While contemporary efforts to revitalize the teaching of Spanish in the Philippines might offer Madrid a chance to reestablish its relationship with its former colony, it also presents a chance to reframe its post-imperial heritage, according to María del Rocío Ortuño Casanova. , postdoctoral researcher on cultural and literary relations in the Philippines and Spain at the University of Antwerp.

Spain had never achieved a post-imperial bloc like the British Commonwealth or La Francophonie (a similar French equivalent), despite attempts to do so in the early 20th century, which spoke of a pan-Hispanic identity connecting America. Latin, Spain and the Philippines – known as La Hispanidad,

Dr Casanova noted that there had been “attempts to create post-colonial contact with Spanish speaking countries like La Francophonie or the Commonwealth”, which involved creating a community under the cultural and economic leadership of Spain. .

Former Philippine President Benigno S Aquino III with Mariano Rajoy, Prime Minister of Spain
Spain sought to reinvigorate cultural and economic ties with its former colony.(Flickr: Malacañang Photo Office)

She also cited the Real Instituto Elcano, a Spanish association which, in the early 2000s, published articles proposing that Spain act as an economic “gateway” between Latin America and Asia.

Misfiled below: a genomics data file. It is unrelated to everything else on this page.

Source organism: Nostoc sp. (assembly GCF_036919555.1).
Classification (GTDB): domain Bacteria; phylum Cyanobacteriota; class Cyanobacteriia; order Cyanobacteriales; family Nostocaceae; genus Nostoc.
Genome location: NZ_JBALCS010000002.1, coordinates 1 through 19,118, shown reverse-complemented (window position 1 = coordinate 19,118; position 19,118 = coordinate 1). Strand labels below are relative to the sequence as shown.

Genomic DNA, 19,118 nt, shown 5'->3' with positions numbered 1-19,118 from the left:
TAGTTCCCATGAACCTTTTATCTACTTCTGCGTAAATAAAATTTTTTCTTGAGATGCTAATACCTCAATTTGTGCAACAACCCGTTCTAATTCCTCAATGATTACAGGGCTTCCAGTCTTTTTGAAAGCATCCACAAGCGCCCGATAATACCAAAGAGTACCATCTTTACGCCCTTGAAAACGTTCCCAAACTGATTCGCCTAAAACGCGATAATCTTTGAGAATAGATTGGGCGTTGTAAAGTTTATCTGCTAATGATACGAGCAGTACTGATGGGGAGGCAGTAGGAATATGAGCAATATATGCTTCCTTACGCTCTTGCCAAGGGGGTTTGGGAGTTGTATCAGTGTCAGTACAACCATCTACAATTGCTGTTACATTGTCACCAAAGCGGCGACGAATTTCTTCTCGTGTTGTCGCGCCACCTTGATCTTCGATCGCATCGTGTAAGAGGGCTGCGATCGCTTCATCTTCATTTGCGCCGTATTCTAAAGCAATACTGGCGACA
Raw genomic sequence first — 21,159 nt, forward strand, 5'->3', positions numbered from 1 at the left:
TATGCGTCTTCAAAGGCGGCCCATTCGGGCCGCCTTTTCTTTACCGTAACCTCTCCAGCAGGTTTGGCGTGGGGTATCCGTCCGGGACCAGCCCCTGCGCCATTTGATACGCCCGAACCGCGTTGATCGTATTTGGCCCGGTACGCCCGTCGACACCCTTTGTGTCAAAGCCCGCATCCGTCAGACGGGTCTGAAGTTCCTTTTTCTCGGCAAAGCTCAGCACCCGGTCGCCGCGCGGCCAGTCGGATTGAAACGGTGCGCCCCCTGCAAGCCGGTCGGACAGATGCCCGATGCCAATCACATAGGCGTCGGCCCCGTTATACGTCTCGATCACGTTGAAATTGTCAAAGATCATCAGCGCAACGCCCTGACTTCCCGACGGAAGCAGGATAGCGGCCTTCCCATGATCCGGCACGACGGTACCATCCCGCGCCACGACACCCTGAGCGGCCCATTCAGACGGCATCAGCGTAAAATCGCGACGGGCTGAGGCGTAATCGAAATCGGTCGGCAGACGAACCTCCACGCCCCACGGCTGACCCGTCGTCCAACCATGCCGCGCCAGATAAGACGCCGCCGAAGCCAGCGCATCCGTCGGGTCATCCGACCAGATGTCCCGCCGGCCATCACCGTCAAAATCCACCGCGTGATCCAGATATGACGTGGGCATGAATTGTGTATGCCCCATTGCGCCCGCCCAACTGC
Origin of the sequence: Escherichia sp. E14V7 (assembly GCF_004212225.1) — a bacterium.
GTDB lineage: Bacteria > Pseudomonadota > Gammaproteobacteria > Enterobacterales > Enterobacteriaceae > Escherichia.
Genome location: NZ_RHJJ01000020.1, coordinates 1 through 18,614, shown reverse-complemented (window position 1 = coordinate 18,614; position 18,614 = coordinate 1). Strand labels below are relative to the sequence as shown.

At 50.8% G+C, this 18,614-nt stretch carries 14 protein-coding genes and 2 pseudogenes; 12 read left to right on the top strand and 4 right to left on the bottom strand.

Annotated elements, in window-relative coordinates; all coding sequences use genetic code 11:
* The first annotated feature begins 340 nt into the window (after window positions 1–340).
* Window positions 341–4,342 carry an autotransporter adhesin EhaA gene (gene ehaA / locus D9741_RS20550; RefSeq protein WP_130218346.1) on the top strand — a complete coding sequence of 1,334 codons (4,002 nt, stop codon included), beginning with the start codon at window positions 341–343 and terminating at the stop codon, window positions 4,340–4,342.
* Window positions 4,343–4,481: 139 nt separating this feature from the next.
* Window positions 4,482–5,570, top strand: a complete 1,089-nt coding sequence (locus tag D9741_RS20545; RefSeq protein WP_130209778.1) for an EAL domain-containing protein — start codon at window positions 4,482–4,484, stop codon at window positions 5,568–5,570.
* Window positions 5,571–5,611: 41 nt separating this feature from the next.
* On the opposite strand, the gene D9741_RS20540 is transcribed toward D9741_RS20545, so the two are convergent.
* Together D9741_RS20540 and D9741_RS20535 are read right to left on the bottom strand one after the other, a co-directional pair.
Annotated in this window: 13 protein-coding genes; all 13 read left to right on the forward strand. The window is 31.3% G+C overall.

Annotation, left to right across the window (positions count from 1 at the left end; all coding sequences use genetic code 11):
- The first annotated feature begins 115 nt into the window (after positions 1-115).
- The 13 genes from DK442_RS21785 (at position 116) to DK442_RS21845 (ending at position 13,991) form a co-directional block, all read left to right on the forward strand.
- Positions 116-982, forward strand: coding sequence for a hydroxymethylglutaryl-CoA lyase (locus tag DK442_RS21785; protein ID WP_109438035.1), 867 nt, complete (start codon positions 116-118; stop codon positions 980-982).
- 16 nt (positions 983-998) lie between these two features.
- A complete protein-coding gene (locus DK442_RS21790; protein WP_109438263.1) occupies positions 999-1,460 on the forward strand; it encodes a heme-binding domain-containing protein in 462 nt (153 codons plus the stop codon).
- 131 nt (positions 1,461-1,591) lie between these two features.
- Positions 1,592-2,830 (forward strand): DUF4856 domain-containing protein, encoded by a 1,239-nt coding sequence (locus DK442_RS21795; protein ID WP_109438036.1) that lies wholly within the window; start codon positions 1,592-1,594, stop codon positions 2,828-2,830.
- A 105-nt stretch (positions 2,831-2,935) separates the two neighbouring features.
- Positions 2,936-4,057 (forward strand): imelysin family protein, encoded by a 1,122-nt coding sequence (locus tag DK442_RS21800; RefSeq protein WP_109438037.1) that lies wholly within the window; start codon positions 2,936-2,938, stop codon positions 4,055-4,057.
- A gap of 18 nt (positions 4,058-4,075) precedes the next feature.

For Dr Casanova, Madrid’s recognition of the Philippines in the Spanish-speaking world was a relatively new step. phenomenon, given the increased business opportunities with one of Southeast Asia’s fastest growing economies.

A scanned image from a physical photo album shows a black and white image of a school class that is then framed in red.
The Philippines has often been overlooked in the histories of the Hispanic world.(Provided: National Library of Spain)

This perceived invisibility of the Philippines in the Hispanic world has had significant impacts on the self-perception of Filipinos.

While a significant number of Filipinos have Spanish surnames as a result of an 1849 decree that Hispanized Filipino surnames, there is a good chance that most people have little or no connection. with Spanish ancestry.